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Posts tagged ‘MRC boards’

Q&A: What it takes to be on an MRC board

Moira Whyte

Moira Whyte (Image: Academy of Medical Sciences)

It’s that time of year when we open up applications for new members of our boards and panels. Here Professor Moira Whyte, Head of Respiratory Medicine at the University of Edinburgh, talks to Katherine Nightingale about her experience being a member of an MRC board ― and the benefits it can have to researchers.

What has your involvement with MRC boards been?

I’ve been a member of Population and Systems Medicine Board (PSMB) for four years and I was Deputy Chair of the panel making decisions about the MRC-NIHR Efficacy and Mechanisms Evaluation Programme for five. Both of those commitments ended this year. As well as this, I’ve been involved in other activities such as evaluating stratified medicine funding calls.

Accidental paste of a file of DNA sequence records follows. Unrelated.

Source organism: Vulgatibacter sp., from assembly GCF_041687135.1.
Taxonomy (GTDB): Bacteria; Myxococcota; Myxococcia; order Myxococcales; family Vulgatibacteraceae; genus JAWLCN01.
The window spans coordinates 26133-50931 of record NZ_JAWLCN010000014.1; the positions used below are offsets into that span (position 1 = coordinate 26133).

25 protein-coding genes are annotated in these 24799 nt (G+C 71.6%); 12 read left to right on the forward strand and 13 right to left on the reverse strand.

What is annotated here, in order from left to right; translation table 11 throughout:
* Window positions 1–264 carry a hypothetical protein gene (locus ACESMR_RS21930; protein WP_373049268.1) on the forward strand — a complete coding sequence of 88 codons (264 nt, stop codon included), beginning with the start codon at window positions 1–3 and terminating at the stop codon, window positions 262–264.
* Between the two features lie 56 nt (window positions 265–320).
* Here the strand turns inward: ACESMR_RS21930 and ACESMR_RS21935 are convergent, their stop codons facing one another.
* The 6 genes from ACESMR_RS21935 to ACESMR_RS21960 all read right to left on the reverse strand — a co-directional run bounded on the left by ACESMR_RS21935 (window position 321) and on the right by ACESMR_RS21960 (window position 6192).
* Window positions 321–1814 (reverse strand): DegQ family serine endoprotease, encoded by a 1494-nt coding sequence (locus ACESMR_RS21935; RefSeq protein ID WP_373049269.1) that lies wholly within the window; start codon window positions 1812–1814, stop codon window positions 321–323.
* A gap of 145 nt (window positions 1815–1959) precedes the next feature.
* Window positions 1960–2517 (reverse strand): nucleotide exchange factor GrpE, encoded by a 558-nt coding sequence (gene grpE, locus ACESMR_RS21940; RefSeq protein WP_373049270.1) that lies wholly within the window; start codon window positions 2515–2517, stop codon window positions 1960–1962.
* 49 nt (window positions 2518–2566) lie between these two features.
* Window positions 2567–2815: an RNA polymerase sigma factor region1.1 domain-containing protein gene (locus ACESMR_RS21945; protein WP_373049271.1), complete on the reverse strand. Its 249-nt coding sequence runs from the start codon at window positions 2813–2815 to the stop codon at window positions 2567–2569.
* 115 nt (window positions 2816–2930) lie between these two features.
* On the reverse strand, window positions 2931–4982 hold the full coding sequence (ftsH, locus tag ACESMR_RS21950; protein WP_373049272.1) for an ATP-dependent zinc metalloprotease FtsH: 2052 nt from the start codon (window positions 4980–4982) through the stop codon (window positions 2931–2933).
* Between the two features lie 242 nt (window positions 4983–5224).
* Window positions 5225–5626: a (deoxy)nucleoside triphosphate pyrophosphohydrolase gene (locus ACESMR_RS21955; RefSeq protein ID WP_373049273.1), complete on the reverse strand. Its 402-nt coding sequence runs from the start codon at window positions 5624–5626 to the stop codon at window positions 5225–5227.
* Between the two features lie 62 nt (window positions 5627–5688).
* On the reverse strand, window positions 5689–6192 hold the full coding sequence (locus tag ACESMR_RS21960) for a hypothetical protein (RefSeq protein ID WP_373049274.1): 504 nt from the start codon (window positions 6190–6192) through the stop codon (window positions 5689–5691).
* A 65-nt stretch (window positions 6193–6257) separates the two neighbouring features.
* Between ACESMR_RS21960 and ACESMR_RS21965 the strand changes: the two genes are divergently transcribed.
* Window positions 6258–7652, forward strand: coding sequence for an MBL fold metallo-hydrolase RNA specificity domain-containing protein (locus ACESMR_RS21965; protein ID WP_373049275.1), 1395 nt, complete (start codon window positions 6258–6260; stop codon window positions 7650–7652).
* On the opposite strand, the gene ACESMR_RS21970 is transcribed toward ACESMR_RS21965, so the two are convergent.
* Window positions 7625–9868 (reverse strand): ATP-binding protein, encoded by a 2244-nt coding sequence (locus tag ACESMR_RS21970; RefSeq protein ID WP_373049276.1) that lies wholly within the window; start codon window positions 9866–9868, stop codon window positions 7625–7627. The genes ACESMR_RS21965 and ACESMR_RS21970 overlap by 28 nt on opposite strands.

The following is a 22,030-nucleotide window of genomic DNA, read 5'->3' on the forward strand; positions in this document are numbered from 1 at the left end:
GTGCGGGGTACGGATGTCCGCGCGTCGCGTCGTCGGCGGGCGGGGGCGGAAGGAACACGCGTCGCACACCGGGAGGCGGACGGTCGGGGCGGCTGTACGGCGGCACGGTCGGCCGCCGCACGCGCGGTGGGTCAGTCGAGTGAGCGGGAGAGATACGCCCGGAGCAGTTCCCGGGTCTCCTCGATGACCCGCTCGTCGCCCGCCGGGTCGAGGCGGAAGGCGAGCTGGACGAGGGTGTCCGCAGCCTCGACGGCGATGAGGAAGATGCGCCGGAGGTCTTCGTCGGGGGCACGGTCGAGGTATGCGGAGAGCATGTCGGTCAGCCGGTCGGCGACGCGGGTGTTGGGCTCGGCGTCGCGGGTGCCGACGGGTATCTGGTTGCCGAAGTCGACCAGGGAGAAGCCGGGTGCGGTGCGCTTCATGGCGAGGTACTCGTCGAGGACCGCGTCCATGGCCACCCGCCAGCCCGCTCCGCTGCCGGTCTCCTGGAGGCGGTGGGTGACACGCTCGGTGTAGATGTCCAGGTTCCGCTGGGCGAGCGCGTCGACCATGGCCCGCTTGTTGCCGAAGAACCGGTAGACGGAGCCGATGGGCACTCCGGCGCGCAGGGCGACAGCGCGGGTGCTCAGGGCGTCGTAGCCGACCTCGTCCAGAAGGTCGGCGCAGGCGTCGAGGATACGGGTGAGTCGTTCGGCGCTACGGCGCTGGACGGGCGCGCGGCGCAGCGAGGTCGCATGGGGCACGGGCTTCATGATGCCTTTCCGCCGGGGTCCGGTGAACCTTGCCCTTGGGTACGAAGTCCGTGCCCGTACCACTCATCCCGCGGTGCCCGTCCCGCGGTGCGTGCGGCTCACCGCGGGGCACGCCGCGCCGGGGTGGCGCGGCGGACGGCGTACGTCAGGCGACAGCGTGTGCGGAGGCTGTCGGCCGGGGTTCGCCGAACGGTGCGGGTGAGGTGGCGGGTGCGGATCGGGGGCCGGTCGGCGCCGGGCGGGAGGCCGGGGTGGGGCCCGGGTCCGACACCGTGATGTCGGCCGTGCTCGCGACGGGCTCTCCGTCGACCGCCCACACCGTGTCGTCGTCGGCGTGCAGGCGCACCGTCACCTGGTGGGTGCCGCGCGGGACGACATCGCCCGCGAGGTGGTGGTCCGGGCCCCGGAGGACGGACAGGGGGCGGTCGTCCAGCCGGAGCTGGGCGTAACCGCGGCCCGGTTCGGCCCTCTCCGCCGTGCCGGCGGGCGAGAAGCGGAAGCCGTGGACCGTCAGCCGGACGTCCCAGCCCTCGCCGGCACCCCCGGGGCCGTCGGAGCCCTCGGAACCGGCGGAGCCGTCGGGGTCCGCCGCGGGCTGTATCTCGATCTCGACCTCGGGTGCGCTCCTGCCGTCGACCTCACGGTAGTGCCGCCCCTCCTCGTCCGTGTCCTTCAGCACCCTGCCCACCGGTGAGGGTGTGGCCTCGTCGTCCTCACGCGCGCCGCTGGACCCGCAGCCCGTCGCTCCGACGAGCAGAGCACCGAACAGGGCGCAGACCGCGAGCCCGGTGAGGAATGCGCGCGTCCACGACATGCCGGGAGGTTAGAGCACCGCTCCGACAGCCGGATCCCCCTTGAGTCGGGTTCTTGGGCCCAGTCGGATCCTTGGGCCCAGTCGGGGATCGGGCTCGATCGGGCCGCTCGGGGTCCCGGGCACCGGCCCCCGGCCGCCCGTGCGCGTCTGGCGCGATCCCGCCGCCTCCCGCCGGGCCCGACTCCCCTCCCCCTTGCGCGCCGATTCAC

How has being a board member affected your day-to-day work?

The obvious commitment is preparing for and attending the board meetings, which are held three times a year for PSMB. There is also a preliminary stage to each meeting where you read grant applications and comment on them online as part of the triage system. Some of these will be preliminary applications for large grants that the board helps shape, and others will be more standard grant applications.

The number of applications you read can vary, but it takes about a day to do the preliminary reading and then probably another day to prepare for the board meeting. Read more

Above board: musings on being an MRC board member

Kim Graham

Kim Graham (Image copyright: Kim Graham)

What’s it like to hold the purse strings for science funding? Professor Kim Graham, a member of the MRC Neuroscience and Mental Health Board (NMHB) and researcher at Cardiff University, gives us an insight into what being an MRC board member involves, from the seemingly endless reviewing of grants to the biscuit-laden meetings.

After four years, I’ll be finishing my stint on the NMHB board in March 2014. I’m looking forward to vacating the hot seat for someone else, but also sad to be saying goodbye to the wonderful colleagues that have made the past few years so enjoyable.

Reflecting on these experiences I realised how little information is available about this mysterious process to which UK researchers submit their scientific works of art.  Read more